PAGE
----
Philosophy FINAL: Chapter 5

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  1. Major term
    Predicate of the conclusion
  2. Minor term:
    The Subject of the conclusion
  3. Middle term:
    shared by two premises; NOT in conclusion
  4. Major/Minor premises:
    those that contain the major & m\inor terms
  5. Mood
    the order of letter names (major then minor then concluson)
  6. Figure:
    determined by location of two middle tImage Upload
  7. UNCONDTIONALLY Boolean valid forms:
    1. AAA, EAE, AII, EIO

    2. EAE, AEE, EIO, AOO

    3. IAI, AII, OAO, EIO

    4. EIO, AEE, EIO
  8. Conditionally valid:
    1. AAI, EAO

    2. EAO, AEO

    3. AAI, EAO

    4. EAO, AEO, AAI
  9. Five Boolean fallacies (list)
    • 1. Undistributed middle
    • 2. Illicit Major/Minor
    • 3. Exclusive premises
    • 4. Draw affirmative conclusion from negative premise..
    • 5. Existential fallacy
  10. 1. Undistributed Middle Fallacy
    • "The middle term must be distributed AT LEAST ONCE"
    • **note:
    • Universals: Subj is distributed (US)
    • Negatives: Pred is distributed (NP)
  11. 2. Illicit Major/Minor Fallacy
    IF a term is distributed in conclusion, that same term must then be distributed in a premise.

    --> examine the conclusion first; if there is no distribution in conclusion then rule can't be violated
  12. 3. Exclusive premises
    Two negative premises are NOT allowed.
  13. 4. Drawing affirmative conclusion from Negative premise.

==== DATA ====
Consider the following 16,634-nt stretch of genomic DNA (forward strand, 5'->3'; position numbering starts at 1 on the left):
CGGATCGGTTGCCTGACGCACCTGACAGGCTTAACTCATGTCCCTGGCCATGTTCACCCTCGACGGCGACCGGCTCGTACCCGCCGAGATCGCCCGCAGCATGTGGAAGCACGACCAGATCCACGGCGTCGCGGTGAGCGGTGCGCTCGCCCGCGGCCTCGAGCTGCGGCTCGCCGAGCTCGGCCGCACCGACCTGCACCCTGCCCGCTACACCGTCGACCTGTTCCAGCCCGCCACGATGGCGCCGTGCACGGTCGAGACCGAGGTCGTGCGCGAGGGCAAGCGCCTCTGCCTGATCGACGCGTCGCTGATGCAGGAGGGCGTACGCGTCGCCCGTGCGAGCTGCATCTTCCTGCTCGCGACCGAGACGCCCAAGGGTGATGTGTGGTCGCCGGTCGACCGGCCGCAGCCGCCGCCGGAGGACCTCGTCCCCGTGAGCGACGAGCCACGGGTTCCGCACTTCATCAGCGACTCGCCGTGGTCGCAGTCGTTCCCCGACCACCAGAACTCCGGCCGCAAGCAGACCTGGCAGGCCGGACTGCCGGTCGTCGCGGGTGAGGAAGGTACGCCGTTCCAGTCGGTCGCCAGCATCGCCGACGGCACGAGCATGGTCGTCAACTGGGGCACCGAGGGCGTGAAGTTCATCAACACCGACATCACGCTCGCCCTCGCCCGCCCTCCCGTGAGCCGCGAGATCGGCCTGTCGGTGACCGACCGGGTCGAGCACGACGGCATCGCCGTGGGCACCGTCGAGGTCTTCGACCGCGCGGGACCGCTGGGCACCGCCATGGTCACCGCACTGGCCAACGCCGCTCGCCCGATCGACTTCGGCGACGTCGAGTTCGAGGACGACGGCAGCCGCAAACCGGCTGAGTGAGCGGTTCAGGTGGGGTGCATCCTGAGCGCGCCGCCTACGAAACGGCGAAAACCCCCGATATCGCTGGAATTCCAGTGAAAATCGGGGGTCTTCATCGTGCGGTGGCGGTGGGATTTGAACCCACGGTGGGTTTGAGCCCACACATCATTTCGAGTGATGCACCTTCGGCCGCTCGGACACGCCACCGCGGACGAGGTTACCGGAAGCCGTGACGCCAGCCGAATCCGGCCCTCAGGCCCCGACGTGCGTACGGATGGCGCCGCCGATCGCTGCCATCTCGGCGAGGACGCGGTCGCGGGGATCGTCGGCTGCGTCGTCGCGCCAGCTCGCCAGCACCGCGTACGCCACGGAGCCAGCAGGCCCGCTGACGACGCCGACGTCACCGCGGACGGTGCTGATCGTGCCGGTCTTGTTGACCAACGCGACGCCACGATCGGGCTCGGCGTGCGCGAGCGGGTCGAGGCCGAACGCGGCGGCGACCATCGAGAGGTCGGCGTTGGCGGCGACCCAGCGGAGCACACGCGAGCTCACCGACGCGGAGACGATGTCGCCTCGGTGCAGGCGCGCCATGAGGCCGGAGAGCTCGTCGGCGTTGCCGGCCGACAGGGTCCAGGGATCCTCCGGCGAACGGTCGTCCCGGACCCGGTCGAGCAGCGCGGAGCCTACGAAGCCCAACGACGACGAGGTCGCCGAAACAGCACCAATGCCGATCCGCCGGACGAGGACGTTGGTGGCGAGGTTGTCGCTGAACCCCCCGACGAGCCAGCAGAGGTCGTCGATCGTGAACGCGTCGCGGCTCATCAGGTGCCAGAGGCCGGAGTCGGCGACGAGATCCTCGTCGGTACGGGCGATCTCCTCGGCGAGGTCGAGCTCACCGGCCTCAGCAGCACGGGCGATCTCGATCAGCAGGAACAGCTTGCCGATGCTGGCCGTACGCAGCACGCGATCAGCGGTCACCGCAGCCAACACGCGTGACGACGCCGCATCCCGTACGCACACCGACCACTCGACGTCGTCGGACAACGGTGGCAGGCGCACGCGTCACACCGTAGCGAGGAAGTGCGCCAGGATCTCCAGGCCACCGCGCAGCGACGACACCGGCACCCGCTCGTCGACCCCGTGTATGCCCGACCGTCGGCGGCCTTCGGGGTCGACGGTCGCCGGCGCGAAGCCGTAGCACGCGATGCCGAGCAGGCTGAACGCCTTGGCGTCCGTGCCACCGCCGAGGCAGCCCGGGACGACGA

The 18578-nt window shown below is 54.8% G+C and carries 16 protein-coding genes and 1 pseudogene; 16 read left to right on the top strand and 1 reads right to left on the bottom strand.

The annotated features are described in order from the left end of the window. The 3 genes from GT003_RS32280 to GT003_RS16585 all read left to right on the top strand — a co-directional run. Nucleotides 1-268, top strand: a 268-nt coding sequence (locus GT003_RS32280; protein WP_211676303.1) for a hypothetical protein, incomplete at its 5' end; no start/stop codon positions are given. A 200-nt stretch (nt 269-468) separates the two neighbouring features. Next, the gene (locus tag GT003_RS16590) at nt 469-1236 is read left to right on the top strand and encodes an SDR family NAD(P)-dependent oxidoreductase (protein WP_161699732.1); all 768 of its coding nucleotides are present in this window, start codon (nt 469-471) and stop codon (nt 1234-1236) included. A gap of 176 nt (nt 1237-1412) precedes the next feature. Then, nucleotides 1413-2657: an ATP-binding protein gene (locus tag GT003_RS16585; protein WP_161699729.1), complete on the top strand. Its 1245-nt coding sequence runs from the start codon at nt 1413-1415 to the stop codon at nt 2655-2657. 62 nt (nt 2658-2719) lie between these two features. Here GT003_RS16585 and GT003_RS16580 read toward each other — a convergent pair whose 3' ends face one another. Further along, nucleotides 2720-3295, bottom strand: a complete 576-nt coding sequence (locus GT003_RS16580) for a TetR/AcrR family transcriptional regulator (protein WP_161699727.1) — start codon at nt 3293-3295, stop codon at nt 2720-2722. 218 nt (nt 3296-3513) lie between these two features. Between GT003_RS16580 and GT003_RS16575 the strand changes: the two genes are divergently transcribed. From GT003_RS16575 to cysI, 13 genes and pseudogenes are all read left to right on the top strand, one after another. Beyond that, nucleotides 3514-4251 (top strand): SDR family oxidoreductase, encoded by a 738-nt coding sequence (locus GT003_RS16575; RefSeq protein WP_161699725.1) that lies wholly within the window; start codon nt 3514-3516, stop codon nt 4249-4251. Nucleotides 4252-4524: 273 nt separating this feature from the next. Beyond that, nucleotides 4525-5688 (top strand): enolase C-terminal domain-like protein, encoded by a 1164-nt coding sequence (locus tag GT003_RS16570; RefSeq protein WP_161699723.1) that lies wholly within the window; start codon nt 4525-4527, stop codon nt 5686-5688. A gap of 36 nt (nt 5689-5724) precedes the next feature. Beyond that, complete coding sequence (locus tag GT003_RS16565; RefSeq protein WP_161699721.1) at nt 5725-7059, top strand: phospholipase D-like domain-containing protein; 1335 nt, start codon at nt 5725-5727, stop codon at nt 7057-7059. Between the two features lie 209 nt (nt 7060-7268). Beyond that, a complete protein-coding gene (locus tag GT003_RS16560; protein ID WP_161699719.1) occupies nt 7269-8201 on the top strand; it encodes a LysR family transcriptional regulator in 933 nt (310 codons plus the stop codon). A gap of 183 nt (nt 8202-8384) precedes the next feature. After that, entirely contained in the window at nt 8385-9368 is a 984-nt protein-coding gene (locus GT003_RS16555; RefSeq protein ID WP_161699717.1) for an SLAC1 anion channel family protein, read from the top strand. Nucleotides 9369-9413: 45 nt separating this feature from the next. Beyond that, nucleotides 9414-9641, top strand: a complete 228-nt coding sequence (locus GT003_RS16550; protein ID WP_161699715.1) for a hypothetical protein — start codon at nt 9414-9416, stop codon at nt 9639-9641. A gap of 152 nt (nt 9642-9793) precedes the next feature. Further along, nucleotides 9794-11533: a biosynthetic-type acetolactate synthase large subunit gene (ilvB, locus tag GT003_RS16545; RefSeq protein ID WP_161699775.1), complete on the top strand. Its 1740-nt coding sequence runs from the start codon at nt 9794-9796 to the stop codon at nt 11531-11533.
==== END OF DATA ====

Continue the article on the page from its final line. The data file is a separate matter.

• Two options:
    • 1. A negative premise requires a negative conclusion.

    2. IF the conclusion is negative, there MUST be ONE negative premise.
  14. 5. Existential Fallacy
    IF both premises are universal, the conclusion CANT be particular.
  15. Standard Form categorical propositons:
    I --what is the copula?
    O --what is the quantifier?
    • A: All S are P
    • E: No S are P
    • I: Some S are P
    • O: Some S are not P

    Quantifiers & Copulas
  16. Quality of Categorical Propositions:
    Affirmative vs Negative aspect; whether it affirms or denies class membership.

    • --> Negative:
    • 1. No S are P.
    • 2. Some S are NOT P.

    • --> Affirmative:
    • 1. All S are P.
    • 2. Some S are P.
  17. Quantity of Categorical Propositions:
    Either universal or particular; Focus on the QUANTIFIER: All, No, or Some

    --> Universal: makes a claim about EVERY member; Ex: All or No S are P.

    --> Particular: Makes a claim about SOME member; Ex: Some S are or are not P.
  18. Distribution:
    Attribute of terms; a distributed term occurs if a proposition makes a claim about every member of the class of either S or P.

    • JUST KNOW:
    • --> Universals: S is always distributed (U.S)
    • --> Negatives: P is always distributed (N.P)
  19. Aristotelian vs. Boolean philosophy:
    Aristotelian: Open to existence

    Boolean: doesn't recognize their existence.
  20. Conversion:

    • **ONLY E&I statements are logically equivalent when converted
  21. Obversion:
    • Rules:
    • 1. Change Quality ONLY (not quantity); affirmative & Negative
    • 2. Replace the PREDICATE with it's term complement
    • --> "term complement": adding "non" in front of the prefix.

    **NOTE: ALL A,E,I,O are logically equivalent.

    • examples:
    • All A are B => No A are non-B
    • Some A are B => Some A are not non-B
  22. Contraposition:
    • RULES:
    • 1. Switch the S & P.
    • 2. Replace S &P with their term-complements.

    • Examples:
    • All A are B => All non-B are non-A

    **NOTE: ONLY works for A&O statements; have identical truth values when switched.

Card Set:
Philosophy FINAL: Chapter 5
2013-06-03 11:34:44

Categorical syllogisms: Standard form, Mood, Figure, Rules/Fallacies.
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